Less Internet, Please

Photo: AP
Photo: AP

Remember when surfing the web was a treat? A delicacy almost. You’d fire up the whatever-kilobaud modem and start the pay-per-minute meter running and read about politics on Salon or whatever. A fun time. That’s no longer the case, and I’m honestly rotting from overexposure to the online.


This week, Amazon announced that all Fire TV devices would now support web-browsing. You can download Silk, the company’s proprietary browser, or Firefox for free so that you can visit internet websites on your goddamn TV. I’m using a naughty word because I’m almost pissed off that Amazon is trying to make web TV a thing again. The only thing holding me back from actual anger is the simple fact that it doesn’t cost Amazon much to add a new feature to its already terrific set top box offering. However, it might cost you your sanity.

There’s just too much internet everywhere. Every day it feels like I wake up and something else in my house is connected to the internet. But at first, it was kind of fun. I remember when, well over a decade ago, I got a Blackberry from my wacky college job, and I’d pull up webpages on it not because I actually wanted to read them but because using the internet on a phone was a freaking miracle. When I got an iPhone, years later, I downloaded all the dumb apps that overused internet connectivity and even creepier stuff, like location services. Remember Highlight? I was glued to that thing for at least one week.

Everything is different these days. My smartphone feels completely useless without an internet connection, as it’s become my primary computer. My apartment is riddled with internet-connected devices, including my TV, my lightbulbs, and my home speaker. I have an Amazon Echo and a Google Home Mini, but I leave them unplugged for fear of government surveillance or some catastrophic hack that will leave me homeless after criminals convince the IRS that I’ve never paid taxes or something. I’m a little bit paranoid.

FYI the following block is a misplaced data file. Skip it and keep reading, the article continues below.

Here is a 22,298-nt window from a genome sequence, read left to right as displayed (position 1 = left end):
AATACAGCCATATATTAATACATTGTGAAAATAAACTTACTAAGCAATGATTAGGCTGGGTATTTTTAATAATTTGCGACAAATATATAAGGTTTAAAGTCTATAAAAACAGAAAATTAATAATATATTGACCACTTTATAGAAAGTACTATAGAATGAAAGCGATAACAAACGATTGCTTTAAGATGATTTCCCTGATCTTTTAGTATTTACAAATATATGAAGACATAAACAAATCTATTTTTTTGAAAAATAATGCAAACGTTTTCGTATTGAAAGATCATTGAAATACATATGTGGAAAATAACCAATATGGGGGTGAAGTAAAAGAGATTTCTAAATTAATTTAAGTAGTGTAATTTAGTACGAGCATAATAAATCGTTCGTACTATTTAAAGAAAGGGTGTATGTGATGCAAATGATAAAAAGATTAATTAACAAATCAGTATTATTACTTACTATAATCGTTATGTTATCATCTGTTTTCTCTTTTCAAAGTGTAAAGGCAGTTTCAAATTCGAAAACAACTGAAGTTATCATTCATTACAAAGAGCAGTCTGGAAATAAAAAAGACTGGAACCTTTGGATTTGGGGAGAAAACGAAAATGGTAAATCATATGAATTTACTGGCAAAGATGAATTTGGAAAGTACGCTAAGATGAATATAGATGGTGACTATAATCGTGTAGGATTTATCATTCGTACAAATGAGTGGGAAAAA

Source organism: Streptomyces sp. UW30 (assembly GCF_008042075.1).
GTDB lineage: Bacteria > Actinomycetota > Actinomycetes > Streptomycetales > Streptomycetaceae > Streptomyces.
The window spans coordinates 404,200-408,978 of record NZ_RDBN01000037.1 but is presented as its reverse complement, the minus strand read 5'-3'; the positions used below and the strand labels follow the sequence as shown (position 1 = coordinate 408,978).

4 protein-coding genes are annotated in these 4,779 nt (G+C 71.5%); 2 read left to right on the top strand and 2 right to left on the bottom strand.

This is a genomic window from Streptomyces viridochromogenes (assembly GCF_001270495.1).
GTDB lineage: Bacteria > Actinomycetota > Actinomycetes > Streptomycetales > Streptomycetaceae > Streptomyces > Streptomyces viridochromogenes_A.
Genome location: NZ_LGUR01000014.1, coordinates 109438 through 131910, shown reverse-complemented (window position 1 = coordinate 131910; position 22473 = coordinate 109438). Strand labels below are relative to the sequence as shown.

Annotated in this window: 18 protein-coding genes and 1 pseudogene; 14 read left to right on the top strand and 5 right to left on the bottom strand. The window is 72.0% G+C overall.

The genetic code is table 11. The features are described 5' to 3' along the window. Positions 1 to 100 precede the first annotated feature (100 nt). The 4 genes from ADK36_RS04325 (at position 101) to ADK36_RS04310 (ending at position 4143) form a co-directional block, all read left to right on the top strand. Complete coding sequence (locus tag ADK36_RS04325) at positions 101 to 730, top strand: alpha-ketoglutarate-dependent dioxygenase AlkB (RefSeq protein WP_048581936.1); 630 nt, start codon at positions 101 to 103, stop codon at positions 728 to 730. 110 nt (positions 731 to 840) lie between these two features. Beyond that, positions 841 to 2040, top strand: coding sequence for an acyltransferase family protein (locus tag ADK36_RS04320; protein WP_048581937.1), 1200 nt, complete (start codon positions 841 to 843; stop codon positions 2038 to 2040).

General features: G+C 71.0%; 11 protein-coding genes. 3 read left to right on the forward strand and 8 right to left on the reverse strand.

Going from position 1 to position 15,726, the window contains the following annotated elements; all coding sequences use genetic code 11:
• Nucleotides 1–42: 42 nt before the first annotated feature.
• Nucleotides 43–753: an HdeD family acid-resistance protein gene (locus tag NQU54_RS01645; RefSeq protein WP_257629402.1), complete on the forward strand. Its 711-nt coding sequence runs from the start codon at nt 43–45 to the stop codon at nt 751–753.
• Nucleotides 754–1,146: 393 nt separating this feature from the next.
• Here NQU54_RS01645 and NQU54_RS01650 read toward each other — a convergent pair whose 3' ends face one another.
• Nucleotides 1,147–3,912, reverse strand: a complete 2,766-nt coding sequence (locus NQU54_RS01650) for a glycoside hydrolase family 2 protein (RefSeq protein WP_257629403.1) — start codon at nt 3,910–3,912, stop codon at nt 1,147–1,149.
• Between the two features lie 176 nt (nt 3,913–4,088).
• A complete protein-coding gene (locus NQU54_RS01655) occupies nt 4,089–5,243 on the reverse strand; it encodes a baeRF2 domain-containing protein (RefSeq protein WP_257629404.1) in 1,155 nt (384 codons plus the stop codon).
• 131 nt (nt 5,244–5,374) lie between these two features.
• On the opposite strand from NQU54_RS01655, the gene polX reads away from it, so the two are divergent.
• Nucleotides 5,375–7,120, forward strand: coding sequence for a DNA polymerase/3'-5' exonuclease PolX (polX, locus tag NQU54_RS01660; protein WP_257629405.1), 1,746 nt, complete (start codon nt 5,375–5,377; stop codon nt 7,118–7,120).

I’m also acutely aware of the fact that we don’t need everything to be connected to the internet. While there is absolutely an argument to be had over whether connectivity is as much a utility as electricity or running water, the Republicans’ recent effort to gut the FCC’s open internet rules confirm my suspicion that the internet is primarily a no-holds-barred slugfest between various profit-hungry corporations. I simply don’t trust Comcast or Google or Amazon or any of the giant companies that control most of what happens online. Every new free service comes with a caveat, and usually it’s massive data collection for better serving me ads. So if I don’t need to connect my refrigerator to the internet—and I don’t—I’ll at least keep my eating habits private.

Then there are the security risks. I am more paranoid about this than most people, in part because I’ve spent years covering hackers and have been hacked myself. But I also believe that most people overlook the threat that their gadgets’ bad security poses. At Thanksgiving this year, my cousin and her husband told me a story about how they used an old internet-connected camera to try and catch the person who was vandalizing their trash cans. Guess what? They caught a hacker instead. After noticing the camera changing positions and acting bizarrely, they went to unplug it, and the camera’s intercom said, “No don’t unplug me!” It was a hacker. This is an extremely common thing for certain connected devices, I told them.

I’ve gotten ahead of myself, though. It was Amazon’s move to turn Fire TV devices into web browsing tools that got me started on this rant, and that’s where I’ll end it. Nobody wants to browse the web on their TV. I’d also argue that making it easy to open URLs on a television is a bad idea, since the World Wide Web is essentially a swamp filled with nasty crocodiles who want to hack you. At best, visiting websites on a TV is just a shitty user experience. I tried the new Firefox browser on Amazon. It sucks.


Anyways, let this weird moment in time serve as a wakeup call. If you’re connecting everything you own to the internet, stop that. It’s handy to have a smartphone that lets you check your email. It’s dangerous to have a camera and microphone in your nursery. It’s also stupid to visit websites on your TV. Just watch a movie for Christ’s sake.

Senior editor at Gizmodo.



Forgive the multiple posts; they’re unrelated. Please explain the realistic danger implicit in nursery cameras. Like, beyond some voyeur watching my daughter pick her nose, what’s actually at risk here?